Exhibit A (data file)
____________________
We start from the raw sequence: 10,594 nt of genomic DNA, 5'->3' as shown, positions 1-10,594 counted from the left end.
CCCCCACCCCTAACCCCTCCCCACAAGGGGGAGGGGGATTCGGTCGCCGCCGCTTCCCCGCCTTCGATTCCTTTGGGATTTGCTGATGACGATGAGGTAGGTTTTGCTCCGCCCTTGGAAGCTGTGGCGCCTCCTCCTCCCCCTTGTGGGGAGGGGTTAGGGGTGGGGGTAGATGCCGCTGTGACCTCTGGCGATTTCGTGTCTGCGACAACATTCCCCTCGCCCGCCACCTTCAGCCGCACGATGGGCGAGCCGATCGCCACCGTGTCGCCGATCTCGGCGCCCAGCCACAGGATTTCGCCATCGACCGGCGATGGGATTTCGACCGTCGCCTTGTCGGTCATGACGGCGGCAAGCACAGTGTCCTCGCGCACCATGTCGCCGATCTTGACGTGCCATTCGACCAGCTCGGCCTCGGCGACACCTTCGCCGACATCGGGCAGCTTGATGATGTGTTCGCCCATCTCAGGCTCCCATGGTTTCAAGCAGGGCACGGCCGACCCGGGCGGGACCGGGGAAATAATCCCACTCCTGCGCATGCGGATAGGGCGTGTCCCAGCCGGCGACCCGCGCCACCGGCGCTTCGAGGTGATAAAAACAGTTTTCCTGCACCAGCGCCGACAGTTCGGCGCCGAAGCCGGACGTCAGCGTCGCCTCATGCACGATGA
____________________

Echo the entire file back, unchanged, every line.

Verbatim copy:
We start from the raw sequence: 10,594 nt of genomic DNA, 5'->3' as shown, positions 1-10,594 counted from the left end.
CCCCCACCCCTAACCCCTCCCCACAAGGGGGAGGGGGATTCGGTCGCCGCCGCTTCCCCGCCTTCGATTCCTTTGGGATTTGCTGATGACGATGAGGTAGGTTTTGCTCCGCCCTTGGAAGCTGTGGCGCCTCCTCCTCCCCCTTGTGGGGAGGGGTTAGGGGTGGGGGTAGATGCCGCTGTGACCTCTGGCGATTTCGTGTCTGCGACAACATTCCCCTCGCCCGCCACCTTCAGCCGCACGATGGGCGAGCCGATCGCCACCGTGTCGCCGATCTCGGCGCCCAGCCACAGGATTTCGCCATCGACCGGCGATGGGATTTCGACCGTCGCCTTGTCGGTCATGACGGCGGCAAGCACAGTGTCCTCGCGCACCATGTCGCCGATCTTGACGTGCCATTCGACCAGCTCGGCCTCGGCGACACCTTCGCCGACATCGGGCAGCTTGATGATGTGTTCGCCCATCTCAGGCTCCCATGGTTTCAAGCAGGGCACGGCCGACCCGGGCGGGACCGGGGAAATAATCCCACTCCTGCGCATGCGGATAGGGCGTGTCCCAGCCGGCGACCCGCGCCACCGGCGCTTCGAGGTGATAAAAACAGTTTTCCTGCACCAGCGCCGACAGTTCGGCGCCGAAGCCGGACGTCAGCGTCGCCTCATGCACGATGA